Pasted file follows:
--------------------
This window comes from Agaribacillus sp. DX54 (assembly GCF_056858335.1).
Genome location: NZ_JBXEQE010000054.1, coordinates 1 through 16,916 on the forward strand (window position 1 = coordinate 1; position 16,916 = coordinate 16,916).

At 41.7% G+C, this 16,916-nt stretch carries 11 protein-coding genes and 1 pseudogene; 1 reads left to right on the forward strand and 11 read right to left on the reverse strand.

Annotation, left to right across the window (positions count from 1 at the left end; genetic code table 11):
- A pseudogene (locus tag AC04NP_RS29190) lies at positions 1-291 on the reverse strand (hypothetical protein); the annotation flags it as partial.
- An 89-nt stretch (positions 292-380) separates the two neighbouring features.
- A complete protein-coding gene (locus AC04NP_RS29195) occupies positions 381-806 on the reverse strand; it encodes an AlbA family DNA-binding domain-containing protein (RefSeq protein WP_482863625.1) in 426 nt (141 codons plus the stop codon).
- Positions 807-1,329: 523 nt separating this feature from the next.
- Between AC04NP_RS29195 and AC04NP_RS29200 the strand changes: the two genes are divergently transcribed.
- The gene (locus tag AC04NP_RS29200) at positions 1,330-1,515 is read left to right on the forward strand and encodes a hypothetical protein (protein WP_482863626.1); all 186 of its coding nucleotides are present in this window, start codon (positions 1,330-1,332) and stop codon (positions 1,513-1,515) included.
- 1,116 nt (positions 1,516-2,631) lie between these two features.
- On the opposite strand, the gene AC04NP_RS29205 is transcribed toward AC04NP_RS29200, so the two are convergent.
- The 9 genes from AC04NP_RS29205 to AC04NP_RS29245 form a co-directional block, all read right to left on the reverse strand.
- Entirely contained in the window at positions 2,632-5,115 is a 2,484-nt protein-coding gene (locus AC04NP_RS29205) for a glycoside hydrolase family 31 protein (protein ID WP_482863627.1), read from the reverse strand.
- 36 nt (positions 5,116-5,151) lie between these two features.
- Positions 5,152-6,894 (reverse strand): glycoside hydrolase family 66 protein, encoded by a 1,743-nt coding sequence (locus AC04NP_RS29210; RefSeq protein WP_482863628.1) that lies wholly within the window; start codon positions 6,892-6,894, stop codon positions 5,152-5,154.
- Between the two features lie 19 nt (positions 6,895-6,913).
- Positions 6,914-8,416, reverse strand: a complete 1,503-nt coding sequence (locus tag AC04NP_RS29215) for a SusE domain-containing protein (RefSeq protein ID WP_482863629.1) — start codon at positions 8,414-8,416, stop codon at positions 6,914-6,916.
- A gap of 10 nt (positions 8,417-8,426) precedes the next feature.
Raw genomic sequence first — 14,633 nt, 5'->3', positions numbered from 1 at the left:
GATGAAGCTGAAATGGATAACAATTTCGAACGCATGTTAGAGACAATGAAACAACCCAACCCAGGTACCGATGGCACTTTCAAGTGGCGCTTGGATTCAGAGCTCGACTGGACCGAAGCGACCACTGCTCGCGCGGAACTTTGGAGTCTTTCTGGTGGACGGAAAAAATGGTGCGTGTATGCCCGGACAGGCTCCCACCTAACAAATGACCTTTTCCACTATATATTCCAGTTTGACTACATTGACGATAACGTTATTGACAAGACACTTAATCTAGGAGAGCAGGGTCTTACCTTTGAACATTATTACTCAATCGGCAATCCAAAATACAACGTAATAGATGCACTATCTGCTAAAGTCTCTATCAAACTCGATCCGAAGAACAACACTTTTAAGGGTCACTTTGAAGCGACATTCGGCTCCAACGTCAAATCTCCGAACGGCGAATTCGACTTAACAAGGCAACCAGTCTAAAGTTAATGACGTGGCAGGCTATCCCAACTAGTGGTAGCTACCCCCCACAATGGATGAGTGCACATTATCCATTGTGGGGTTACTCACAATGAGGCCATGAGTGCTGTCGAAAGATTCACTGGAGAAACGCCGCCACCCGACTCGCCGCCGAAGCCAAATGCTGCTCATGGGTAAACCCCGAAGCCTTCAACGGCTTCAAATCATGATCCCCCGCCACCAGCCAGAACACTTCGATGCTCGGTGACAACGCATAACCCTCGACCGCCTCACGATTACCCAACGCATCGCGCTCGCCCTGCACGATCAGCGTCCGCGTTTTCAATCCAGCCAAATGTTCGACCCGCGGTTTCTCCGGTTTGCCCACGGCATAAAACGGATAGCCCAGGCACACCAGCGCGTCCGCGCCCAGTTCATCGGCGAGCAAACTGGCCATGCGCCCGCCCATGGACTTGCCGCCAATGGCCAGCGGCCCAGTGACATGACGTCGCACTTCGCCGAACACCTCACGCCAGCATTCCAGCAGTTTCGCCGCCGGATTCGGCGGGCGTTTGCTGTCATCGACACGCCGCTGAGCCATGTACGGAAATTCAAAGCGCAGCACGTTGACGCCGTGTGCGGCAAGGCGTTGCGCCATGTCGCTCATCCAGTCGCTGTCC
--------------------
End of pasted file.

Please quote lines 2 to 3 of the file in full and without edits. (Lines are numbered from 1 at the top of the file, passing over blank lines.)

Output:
Genome location: NZ_JBXEQE010000054.1, coordinates 1 through 16,916 on the forward strand (window position 1 = coordinate 1; position 16,916 = coordinate 16,916).

At 41.7% G+C, this 16,916-nt stretch carries 11 protein-coding genes and 1 pseudogene; 1 reads left to right on the forward strand and 11 read right to left on the reverse strand.